Whatever fantasies you had about an eleventh-hour effort derailing the GOP tax bill should be put to bed.
The historical $1.5 trillion tax cut engineered by Republican legislators (and written by lobbyists) is on pace to be reconciled by both houses and sent to Trump's desk as early as next week.
President Trump even found some time between watching Fox News and tweeting gibberish to speak to reporters on Saturday, and address concerns about the bill being nothing more than a massive tax giveaway to wealthy individuals and corporations.
“It's going to be one of the great Christmas gifts to middle income people. The Democrats have their soundbite, the standard soundbite before they even know what the bill is all about. They talk about 'for the wealthy.' But this is going to be one of the greatest gifts for the middle-income people of this country that they've ever gotten for Christmas."
If Trump is gloating, then the deal is done.
But the question remains, who is really going to end up paying for the massive tax cut?
On the top of the list is the working poor and low-income families. Changes to the earned-income tax credit will cost them about $19 billion over the next decade. Additionally, changes to the income threshold for the child tax credit will disproportionately benefit higher income families, while reducing the individual deduction for personal exemptions.
Also spending more and saving less will be anyone who doesn't have a job offering medical benefits. With the repeal of the individual mandate, the Congressional Budget Office anticipates insurance premiums will go up, with as many as 13 million fewer people choosing to go uninsured.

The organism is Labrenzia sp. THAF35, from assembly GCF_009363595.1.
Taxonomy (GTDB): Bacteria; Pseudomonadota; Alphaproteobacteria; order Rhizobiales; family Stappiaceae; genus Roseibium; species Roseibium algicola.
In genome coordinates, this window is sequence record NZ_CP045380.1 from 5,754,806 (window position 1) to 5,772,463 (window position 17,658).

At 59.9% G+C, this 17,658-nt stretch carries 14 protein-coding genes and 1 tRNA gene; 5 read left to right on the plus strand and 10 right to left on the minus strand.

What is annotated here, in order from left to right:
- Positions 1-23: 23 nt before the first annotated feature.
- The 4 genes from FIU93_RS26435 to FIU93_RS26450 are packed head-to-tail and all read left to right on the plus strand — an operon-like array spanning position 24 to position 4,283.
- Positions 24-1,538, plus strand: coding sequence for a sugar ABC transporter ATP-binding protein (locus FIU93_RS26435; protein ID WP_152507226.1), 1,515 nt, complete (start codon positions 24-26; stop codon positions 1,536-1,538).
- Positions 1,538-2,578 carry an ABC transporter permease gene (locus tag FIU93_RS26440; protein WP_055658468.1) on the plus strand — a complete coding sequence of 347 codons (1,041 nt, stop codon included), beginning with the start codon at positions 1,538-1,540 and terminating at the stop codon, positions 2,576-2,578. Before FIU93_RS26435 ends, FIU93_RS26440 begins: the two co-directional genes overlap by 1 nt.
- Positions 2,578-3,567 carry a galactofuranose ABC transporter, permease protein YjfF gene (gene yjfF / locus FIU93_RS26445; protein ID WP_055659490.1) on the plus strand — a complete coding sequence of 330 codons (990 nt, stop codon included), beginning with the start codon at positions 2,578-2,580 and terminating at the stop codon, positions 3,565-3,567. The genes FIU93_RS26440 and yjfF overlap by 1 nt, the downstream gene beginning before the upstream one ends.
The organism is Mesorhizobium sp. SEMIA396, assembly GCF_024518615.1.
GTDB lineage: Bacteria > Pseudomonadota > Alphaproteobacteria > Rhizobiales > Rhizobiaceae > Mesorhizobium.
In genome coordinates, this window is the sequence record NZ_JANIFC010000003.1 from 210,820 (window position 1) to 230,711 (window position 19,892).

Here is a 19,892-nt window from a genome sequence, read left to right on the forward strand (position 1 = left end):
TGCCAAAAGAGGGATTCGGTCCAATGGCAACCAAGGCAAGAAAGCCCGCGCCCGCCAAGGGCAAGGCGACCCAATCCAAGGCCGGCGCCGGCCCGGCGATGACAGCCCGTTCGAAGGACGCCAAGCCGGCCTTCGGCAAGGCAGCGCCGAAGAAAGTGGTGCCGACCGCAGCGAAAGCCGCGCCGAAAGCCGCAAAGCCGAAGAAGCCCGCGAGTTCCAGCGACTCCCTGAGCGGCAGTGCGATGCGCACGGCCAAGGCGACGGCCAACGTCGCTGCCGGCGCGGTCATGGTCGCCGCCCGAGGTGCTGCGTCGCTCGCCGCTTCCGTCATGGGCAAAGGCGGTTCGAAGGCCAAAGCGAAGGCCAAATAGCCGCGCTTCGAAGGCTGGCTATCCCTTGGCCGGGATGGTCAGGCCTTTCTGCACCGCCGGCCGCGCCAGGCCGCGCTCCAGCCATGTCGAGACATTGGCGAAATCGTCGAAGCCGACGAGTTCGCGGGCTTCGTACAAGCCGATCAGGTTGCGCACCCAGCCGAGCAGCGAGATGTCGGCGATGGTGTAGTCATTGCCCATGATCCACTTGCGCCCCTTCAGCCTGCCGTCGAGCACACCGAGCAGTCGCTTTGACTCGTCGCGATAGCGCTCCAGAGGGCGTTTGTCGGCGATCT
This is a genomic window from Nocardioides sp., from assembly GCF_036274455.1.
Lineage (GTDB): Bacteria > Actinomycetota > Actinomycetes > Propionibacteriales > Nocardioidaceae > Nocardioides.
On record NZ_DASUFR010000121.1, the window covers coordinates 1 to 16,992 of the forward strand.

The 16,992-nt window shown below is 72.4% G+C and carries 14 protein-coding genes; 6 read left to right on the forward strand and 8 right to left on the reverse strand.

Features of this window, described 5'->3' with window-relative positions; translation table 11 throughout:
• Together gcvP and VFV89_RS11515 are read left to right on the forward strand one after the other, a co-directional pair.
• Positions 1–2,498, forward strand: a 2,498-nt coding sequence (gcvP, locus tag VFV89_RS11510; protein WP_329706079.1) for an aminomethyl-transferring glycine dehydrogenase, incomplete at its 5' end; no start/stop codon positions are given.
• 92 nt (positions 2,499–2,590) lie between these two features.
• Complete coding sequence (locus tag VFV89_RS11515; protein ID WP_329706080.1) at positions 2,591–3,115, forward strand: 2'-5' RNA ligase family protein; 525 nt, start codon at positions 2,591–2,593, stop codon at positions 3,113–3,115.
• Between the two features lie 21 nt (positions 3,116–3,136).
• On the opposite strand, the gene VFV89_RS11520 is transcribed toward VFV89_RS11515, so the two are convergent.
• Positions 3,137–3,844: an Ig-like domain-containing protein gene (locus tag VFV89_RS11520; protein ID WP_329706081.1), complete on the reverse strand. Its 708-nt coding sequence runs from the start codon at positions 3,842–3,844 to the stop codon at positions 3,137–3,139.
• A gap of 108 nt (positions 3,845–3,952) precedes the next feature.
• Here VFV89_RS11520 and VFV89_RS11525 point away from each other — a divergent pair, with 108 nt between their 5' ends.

The elderly and disabled will also have to deal with a 4% cut to Medicare. Republicans had promised to not make any cuts to Medicare while bargaining for votes, but Speaker Paul Ryan said last week on a radio appearance that Republicans will continue their attack on America next year by reducing spending on federal health care programs.
“We're going to have to get back next year at entitlement reform, which is how you tackle the debt and the deficit. Frankly, it's the health care entitlements that are the big drivers of our debt, so we spend more time on the health care entitlements because that's really where the problem lies, fiscally speaking.”
It is worth noting, however, that the new tax bill is not all doom and gloom.
Corporations will see their base tax rate drop from 35 percent down to 21 percent, and sports teams owned by billionaires will be able to continue building and renovating their stadiums with tax-exempt municipal bonds.
After all, when job creators save money, the wealth always trickles down to the working class.